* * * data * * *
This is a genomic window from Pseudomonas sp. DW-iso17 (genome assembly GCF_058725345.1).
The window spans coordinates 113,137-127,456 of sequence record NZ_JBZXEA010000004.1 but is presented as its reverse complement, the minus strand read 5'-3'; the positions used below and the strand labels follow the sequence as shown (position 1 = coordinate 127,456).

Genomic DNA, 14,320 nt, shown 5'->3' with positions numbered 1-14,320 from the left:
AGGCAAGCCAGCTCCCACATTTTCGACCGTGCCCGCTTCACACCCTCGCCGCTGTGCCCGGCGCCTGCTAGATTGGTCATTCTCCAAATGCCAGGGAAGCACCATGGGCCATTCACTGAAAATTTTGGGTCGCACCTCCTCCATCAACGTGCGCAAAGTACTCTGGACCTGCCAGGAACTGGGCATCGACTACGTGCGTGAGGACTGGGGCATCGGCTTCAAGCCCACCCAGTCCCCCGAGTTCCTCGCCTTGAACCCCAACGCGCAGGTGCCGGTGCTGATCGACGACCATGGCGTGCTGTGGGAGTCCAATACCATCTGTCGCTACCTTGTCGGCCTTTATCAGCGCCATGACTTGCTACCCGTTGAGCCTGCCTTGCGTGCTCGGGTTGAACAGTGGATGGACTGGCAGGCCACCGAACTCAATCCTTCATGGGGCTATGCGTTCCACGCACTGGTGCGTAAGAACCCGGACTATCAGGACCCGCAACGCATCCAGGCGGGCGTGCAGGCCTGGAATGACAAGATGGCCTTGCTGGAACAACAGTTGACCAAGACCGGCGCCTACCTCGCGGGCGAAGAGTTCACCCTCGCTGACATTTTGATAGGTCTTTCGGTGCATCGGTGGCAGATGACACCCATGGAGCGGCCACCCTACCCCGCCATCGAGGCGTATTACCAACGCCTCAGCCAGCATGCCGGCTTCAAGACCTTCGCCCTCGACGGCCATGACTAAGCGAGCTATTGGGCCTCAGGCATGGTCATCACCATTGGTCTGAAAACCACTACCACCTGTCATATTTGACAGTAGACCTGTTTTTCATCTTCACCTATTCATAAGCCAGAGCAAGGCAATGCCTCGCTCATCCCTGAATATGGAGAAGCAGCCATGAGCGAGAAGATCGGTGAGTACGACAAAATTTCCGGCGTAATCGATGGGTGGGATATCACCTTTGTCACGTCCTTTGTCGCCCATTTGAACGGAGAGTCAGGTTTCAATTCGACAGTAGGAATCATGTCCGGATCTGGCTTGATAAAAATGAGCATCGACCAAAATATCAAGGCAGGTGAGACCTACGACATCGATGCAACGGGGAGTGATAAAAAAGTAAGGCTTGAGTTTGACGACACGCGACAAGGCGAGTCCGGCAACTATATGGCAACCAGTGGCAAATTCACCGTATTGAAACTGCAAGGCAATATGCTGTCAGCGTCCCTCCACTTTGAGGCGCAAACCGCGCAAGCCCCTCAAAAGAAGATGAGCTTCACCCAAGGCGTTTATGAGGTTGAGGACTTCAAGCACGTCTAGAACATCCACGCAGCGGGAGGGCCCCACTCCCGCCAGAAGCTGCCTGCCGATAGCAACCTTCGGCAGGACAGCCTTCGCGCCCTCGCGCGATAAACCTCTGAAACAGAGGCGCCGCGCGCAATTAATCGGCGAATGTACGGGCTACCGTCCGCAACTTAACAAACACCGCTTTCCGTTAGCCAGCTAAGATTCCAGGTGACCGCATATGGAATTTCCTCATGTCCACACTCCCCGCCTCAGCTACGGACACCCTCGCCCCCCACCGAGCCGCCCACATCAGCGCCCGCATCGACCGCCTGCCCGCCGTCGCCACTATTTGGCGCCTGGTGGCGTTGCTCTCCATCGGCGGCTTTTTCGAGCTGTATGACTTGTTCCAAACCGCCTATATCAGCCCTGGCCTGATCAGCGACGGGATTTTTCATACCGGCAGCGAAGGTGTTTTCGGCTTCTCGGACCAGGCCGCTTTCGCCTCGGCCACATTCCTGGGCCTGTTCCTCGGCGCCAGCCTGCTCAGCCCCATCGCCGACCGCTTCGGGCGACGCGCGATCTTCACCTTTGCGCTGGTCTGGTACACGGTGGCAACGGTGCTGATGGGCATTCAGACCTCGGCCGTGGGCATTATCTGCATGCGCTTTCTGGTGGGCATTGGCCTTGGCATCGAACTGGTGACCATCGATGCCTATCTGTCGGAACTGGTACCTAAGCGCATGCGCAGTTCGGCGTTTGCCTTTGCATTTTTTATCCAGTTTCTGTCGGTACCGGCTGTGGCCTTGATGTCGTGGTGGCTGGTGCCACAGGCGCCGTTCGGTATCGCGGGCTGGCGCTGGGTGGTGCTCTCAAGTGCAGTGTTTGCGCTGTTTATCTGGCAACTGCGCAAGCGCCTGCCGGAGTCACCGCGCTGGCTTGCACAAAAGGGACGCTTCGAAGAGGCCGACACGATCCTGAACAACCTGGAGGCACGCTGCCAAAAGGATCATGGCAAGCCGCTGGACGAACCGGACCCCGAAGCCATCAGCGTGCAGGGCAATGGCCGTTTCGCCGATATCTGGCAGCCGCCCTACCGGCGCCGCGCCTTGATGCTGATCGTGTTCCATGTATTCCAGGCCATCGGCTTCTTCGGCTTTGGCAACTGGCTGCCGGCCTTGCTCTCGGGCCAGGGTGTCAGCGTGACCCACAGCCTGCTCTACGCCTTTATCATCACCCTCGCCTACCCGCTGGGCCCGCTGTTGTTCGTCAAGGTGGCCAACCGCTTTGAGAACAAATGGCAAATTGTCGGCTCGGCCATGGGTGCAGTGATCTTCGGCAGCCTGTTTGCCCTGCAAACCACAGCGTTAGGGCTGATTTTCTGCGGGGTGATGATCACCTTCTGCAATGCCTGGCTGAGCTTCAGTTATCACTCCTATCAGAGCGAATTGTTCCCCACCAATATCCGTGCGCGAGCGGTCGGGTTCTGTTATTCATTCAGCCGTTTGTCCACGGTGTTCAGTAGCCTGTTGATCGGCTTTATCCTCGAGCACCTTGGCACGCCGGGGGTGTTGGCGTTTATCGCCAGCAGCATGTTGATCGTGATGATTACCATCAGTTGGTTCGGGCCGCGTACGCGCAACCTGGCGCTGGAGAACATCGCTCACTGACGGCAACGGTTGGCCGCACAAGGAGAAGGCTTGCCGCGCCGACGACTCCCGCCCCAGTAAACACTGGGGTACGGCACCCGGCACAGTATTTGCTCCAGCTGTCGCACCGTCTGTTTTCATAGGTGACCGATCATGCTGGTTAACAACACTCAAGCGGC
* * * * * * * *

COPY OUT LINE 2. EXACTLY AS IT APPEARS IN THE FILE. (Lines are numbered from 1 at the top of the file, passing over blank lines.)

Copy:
The window spans coordinates 113,137-127,456 of sequence record NZ_JBZXEA010000004.1 but is presented as its reverse complement, the minus strand read 5'-3'; the positions used below and the strand labels follow the sequence as shown (position 1 = coordinate 127,456).